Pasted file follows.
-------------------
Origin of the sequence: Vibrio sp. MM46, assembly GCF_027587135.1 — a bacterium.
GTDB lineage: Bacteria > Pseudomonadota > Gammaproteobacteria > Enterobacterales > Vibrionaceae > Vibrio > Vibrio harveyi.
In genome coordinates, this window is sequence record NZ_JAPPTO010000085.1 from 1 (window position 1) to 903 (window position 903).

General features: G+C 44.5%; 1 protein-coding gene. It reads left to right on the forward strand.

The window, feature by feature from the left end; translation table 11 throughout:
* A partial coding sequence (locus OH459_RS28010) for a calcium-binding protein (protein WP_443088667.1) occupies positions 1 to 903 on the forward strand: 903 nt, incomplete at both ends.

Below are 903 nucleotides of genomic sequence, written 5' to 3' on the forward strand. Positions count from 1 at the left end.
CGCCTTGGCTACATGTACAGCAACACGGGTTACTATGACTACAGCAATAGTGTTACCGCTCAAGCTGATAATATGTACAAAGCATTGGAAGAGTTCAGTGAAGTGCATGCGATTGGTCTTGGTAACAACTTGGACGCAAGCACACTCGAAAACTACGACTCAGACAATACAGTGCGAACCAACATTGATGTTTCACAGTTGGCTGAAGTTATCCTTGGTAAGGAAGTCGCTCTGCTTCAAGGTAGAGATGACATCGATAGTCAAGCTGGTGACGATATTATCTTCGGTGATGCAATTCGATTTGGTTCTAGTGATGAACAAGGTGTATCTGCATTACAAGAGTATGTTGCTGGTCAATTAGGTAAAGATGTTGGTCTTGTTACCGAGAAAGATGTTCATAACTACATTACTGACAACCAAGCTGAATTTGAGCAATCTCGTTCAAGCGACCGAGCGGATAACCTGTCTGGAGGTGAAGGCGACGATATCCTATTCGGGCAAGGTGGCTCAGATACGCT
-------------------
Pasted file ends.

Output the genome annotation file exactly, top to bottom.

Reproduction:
Origin of the sequence: Vibrio sp. MM46, assembly GCF_027587135.1 — a bacterium.
GTDB lineage: Bacteria > Pseudomonadota > Gammaproteobacteria > Enterobacterales > Vibrionaceae > Vibrio > Vibrio harveyi.
In genome coordinates, this window is sequence record NZ_JAPPTO010000085.1 from 1 (window position 1) to 903 (window position 903).

General features: G+C 44.5%; 1 protein-coding gene. It reads left to right on the forward strand.

The window, feature by feature from the left end; translation table 11 throughout:
* A partial coding sequence (locus OH459_RS28010) for a calcium-binding protein (protein WP_443088667.1) occupies positions 1 to 903 on the forward strand: 903 nt, incomplete at both ends.

Below are 903 nucleotides of genomic sequence, written 5' to 3' on the forward strand. Positions count from 1 at the left end.
CGCCTTGGCTACATGTACAGCAACACGGGTTACTATGACTACAGCAATAGTGTTACCGCTCAAGCTGATAATATGTACAAAGCATTGGAAGAGTTCAGTGAAGTGCATGCGATTGGTCTTGGTAACAACTTGGACGCAAGCACACTCGAAAACTACGACTCAGACAATACAGTGCGAACCAACATTGATGTTTCACAGTTGGCTGAAGTTATCCTTGGTAAGGAAGTCGCTCTGCTTCAAGGTAGAGATGACATCGATAGTCAAGCTGGTGACGATATTATCTTCGGTGATGCAATTCGATTTGGTTCTAGTGATGAACAAGGTGTATCTGCATTACAAGAGTATGTTGCTGGTCAATTAGGTAAAGATGTTGGTCTTGTTACCGAGAAAGATGTTCATAACTACATTACTGACAACCAAGCTGAATTTGAGCAATCTCGTTCAAGCGACCGAGCGGATAACCTGTCTGGAGGTGAAGGCGACGATATCCTATTCGGGCAAGGTGGCTCAGATACGCT